¶6 Records show patient was admitted to the hospital with a provisional diagnosis of Poss. Coronary Occlusion, Poss. Cerebral Vascular Accident, and Poss. Pulmonary Cong. The final diagnosis was Coronary Occlusion, and Pneumonia and complications of myocardial failure. Upon admission, in addition to medical treatment, oxygen was prescribed and started immediately. The hospital records, nurses' notes and the testimony of witnesses show improvement in patient's condition up to late afternoon of August 25th. The testimony reveals that around five-thirty that afternoon, the oxygen supply to the patient was exhausted; that another cylinder of oxygen was not standing by, but had to be obtained and brought to the room; that some trouble was encountered in changing over from the empty tank to the full tank during all of which time the patient was without oxygen and began gasping for breath. About the time the supply of oxygen was restored, Dr. R was called and he could not feel any pulse or blood pressure and patient was cyanotic. The doctor prescribed an ampule of coramine. The time patient was without oxygen was estimated at about fifteen minutes. The testimony was to the effect the patient, after this episode became very apprehensive, constantly watched the gauge on the cylinder and would not sleep for watching the gauge. At eleven o'clock difficulty was again encountered in changing cylinders, but the interval the patient was without oxygen was short.

¶7 The testimony further shows that about two o'clock in the morning of August 26, difficulty was again encountered in changing over to a new cylinder. A sister-in-law of the patient testified the patient was without oxygen for thirty minutes or more; that when the change over to the new cylinder was effected, and the supply of oxygen turned on, it was turned on with such force that it blew the mask off the face of the patient, forced the fluid through which the oxygen flows into the face, nose and mouth of the patient causing him to strangle and that he died immediately. However, this statement is refuted by the testimony of the plaintiff by her statement that the patient talked to her twice after this occurrence. After the failure of the new cylinder to properly operate, a nasal catheter was inserted in the nose of the patient and oxygen from the old tank was supplied to the patient but he died about two-forty a.m. One witness, a steam fitter who helped make the change over on one or two occasions testified the employees didn't know how to make the change over and they showed a lack of training in this respect. Another witness testified one of the nurses said, "They expect you to use equipment that you know nothing about." At the close of plaintiff's evidence, the defendant demurred as to each cause of action. The Court sustained the demurrer as to the first and third causes of action and overruled it as to the second.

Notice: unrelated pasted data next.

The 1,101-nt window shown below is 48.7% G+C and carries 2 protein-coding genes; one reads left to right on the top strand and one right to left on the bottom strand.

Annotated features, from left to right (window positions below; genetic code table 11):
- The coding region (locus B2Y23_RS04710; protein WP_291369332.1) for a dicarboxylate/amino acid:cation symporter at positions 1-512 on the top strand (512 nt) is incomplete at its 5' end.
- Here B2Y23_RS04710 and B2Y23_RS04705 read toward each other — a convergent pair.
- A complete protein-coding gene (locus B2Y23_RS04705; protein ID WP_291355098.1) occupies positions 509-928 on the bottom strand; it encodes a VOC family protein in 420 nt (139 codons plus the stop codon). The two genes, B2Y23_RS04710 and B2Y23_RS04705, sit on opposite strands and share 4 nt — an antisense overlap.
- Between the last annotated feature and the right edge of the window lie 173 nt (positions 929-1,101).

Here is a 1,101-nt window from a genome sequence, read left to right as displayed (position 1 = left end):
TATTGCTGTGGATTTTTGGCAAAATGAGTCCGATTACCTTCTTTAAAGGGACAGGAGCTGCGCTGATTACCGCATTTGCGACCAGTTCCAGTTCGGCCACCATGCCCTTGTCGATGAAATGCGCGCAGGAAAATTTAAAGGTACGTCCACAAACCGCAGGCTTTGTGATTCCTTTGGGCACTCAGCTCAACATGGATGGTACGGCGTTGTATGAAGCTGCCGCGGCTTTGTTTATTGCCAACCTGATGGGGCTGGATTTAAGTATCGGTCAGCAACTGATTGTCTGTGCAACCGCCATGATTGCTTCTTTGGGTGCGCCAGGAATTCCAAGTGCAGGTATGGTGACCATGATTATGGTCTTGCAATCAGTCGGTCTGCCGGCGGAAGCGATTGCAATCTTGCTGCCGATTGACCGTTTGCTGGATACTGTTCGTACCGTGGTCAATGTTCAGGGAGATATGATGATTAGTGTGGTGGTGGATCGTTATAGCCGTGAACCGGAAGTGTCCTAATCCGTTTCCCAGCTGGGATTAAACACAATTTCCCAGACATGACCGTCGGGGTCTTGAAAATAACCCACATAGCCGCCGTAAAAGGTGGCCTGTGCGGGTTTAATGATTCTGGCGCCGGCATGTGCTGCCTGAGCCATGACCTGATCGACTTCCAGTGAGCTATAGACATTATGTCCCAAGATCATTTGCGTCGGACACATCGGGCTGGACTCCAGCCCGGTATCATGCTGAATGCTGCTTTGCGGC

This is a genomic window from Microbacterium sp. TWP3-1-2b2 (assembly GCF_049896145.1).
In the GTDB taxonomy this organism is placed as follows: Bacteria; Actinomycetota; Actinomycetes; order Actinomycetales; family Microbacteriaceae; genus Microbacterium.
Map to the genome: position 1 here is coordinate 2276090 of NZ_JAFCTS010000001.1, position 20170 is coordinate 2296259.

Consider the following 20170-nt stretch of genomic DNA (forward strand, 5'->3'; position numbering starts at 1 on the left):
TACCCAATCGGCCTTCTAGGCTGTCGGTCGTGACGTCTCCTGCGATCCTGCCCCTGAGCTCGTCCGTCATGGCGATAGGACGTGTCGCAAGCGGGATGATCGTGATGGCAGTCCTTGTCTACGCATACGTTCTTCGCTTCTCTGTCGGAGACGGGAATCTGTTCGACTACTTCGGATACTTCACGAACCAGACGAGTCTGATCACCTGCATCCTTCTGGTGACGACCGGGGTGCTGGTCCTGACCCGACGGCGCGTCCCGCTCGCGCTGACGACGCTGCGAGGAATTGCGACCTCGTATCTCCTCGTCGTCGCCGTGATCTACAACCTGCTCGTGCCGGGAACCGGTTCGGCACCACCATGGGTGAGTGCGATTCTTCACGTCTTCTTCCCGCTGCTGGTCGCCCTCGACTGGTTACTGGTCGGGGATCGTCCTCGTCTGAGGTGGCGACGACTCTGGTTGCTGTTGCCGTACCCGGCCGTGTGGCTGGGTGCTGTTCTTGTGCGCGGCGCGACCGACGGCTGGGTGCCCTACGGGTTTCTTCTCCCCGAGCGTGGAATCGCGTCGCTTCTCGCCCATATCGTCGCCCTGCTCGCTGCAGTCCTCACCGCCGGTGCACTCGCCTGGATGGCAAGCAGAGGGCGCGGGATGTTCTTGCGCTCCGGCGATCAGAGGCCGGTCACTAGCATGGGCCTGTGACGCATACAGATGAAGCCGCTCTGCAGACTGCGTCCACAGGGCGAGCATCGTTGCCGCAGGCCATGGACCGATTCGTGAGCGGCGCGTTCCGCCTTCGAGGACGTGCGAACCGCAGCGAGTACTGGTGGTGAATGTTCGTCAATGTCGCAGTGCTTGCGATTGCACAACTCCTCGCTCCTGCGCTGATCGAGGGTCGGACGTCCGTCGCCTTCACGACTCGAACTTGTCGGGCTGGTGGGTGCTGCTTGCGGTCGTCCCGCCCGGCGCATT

¶8 The defendant then offered as evidence the death certificate showing cause of death as coronary occlusion with pneumonia as a contributing factor. The methods of supplying oxygen to a patient as well as a full explanation of the workings of the Haliburton Deep Breather was given by witnesses. The attending physician testified that patient was hospitalized with a heart condition and oxygen was prescribed; that patient deteriorated from the first time he saw him until his death; that there were periods when he rallied and seemed improved; that at six o'clock p.m. on the 25th, the patient's condition was poor, his pulse was weak and irregular and from his findings, and in his opinion the patient was in the early stages of shock. That when the tank pressure was reduced to 400 pounds, patient was getting as much oxygen as he would from a tank with 2,200 pounds. That when patient complained he was not getting enough oxygen around two o'clock on the morning of the 26th, and the pressure was 400 pounds, it indicates his heart had become so weak he wasn't absorbing enough oxygen to stay pink and be able to breathe even though he was getting all the oxygen that could be given him. If he were not absorbing the oxygen and it was not getting into his blood he would feel he was not getting enough oxygen through the mask or tube. Coronary occlusions are very painful and patient was in a critical condition from the first time he attended him until death. That patient was very apprehensive at the time he attended him at home and the apprehension continued throughout his hospitalization and until death.

¶9 The nurses and aides denied any trouble in changing from one tank to another or any unnecessary delay in restoring oxygen to the patient when the changes were made. Testimony by the nurse and aid on duty on the morning patient died testified at the time they changed tanks at two o'clock, there was 400 pounds pressure on the tank then being used but the change was made to suit the patient; that patient was having a hard time breathing and after the change was made he threw off the mask and complained he was not getting any oxygen; that they changed back to the old tank and used the nose catheter and he was then cyanotic, pulse very low and he was gasping for breath and the nurse gave him another injection to stimulate the heart.

Contentions